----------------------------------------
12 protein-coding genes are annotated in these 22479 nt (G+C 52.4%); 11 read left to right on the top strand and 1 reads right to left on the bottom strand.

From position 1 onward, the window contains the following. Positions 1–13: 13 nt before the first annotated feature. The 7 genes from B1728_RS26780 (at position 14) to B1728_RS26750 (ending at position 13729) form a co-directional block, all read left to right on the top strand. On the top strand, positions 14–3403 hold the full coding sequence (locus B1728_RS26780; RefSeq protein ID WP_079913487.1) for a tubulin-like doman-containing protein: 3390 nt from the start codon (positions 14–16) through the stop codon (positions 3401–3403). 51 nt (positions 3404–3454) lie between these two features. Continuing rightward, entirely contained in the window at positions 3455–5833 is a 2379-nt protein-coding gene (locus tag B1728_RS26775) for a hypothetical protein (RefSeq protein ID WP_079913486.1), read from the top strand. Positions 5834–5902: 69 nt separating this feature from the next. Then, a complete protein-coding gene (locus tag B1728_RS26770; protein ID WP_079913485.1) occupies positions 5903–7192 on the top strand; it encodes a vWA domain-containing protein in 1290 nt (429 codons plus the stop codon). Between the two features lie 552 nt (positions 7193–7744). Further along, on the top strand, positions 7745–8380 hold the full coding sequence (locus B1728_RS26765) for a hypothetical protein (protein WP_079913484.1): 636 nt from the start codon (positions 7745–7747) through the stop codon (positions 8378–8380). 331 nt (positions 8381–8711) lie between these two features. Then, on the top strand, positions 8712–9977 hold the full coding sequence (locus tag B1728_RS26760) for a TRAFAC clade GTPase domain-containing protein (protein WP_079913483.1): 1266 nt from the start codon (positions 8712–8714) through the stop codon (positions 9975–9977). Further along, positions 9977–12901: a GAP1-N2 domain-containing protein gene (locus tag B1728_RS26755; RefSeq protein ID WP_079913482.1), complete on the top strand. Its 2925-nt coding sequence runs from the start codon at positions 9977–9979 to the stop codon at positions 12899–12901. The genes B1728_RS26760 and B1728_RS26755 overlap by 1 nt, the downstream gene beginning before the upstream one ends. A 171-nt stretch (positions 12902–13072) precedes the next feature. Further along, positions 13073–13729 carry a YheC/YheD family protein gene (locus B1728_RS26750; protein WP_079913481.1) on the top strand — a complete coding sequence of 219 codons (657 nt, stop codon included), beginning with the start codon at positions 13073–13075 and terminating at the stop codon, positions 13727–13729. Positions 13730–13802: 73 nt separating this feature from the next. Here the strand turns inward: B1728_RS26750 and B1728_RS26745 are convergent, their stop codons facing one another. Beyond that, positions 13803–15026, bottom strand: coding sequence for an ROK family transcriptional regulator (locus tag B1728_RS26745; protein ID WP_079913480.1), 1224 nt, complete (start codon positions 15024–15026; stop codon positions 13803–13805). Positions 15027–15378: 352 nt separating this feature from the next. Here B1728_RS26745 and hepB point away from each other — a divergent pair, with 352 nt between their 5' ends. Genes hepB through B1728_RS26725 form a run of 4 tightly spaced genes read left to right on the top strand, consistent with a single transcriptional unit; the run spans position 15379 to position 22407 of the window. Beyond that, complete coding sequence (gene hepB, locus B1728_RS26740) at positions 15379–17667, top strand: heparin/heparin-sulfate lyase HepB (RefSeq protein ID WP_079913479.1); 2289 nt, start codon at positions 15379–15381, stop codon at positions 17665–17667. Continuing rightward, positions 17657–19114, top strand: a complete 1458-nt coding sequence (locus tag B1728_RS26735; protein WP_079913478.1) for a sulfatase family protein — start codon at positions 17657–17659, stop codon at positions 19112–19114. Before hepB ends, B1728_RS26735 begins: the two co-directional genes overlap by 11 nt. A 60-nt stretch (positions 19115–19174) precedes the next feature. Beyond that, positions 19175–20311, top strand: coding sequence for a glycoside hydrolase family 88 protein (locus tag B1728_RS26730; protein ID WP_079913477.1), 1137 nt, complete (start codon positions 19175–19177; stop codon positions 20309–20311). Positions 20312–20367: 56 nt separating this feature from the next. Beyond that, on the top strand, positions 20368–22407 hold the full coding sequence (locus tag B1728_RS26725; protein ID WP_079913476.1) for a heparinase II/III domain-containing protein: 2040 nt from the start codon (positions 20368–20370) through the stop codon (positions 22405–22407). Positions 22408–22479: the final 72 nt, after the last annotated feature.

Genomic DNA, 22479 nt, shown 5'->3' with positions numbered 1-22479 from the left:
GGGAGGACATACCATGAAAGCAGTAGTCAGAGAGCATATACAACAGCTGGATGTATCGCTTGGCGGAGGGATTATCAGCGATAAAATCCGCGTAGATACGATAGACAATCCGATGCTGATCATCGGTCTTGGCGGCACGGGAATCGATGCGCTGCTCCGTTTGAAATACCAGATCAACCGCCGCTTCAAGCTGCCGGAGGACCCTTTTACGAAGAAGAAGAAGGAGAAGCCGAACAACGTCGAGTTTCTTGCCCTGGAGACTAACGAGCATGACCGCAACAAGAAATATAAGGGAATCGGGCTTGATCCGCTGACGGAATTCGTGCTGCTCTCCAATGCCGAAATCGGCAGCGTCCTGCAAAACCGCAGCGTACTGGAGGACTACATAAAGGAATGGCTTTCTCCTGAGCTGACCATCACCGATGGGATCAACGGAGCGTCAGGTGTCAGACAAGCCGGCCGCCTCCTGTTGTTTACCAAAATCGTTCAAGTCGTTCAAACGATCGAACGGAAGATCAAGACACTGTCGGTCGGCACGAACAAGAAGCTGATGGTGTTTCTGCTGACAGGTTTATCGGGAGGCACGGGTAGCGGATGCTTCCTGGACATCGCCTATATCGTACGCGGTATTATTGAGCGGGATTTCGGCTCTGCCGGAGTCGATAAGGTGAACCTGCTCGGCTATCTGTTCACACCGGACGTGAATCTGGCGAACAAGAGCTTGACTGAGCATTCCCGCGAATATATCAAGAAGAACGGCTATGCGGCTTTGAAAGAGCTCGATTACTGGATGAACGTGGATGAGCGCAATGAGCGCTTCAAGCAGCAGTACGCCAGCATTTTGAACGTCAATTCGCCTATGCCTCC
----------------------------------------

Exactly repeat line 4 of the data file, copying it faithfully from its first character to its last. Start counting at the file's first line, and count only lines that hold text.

GGGAGGACATACCATGAAAGCAGTAGTCAGAGAGCATATACAACAGCTGGATGTATCGCTTGGCGGAGGGATTATCAGCGATAAAATCCGCGTAGATACGATAGACAATCCGATGCTGATCATCGGTCTTGGCGGCACGGGAATCGATGCGCTGCTCCGTTTGAAATACCAGATCAACCGCCGCTTCAAGCTGCCGGAGGACCCTTTTACGAAGAAGAAGAAGGAGAAGCCGAACAACGTCGAGTTTCTTGCCCTGGAGACTAACGAGCATGACCGCAACAAGAAATATAAGGGAATCGGGCTTGATCCGCTGACGGAATTCGTGCTGCTCTCCAATGCCGAAATCGGCAGCGTCCTGCAAAACCGCAGCGTACTGGAGGACTACATAAAGGAATGGCTTTCTCCTGAGCTGACCATCACCGATGGGATCAACGGAGCGTCAGGTGTCAGACAAGCCGGCCGCCTCCTGTTGTTTACCAAAATCGTTCAAGTCGTTCAAACGATCGAACGGAAGATCAAGACACTGTCGGTCGGCACGAACAAGAAGCTGATGGTGTTTCTGCTGACAGGTTTATCGGGAGGCACGGGTAGCGGATGCTTCCTGGACATCGCCTATATCGTACGCGGTATTATTGAGCGGGATTTCGGCTCTGCCGGAGTCGATAAGGTGAACCTGCTCGGCTATCTGTTCACACCGGACGTGAATCTGGCGAACAAGAGCTTGACTGAGCATTCCCGCGAATATATCAAGAAGAACGGCTATGCGGCTTTGAAAGAGCTCGATTACTGGATGAACGTGGATGAGCGCAATGAGCGCTTCAAGCAGCAGTACGCCAGCATTTTGAACGTCAATTCGCCTATGCCTCC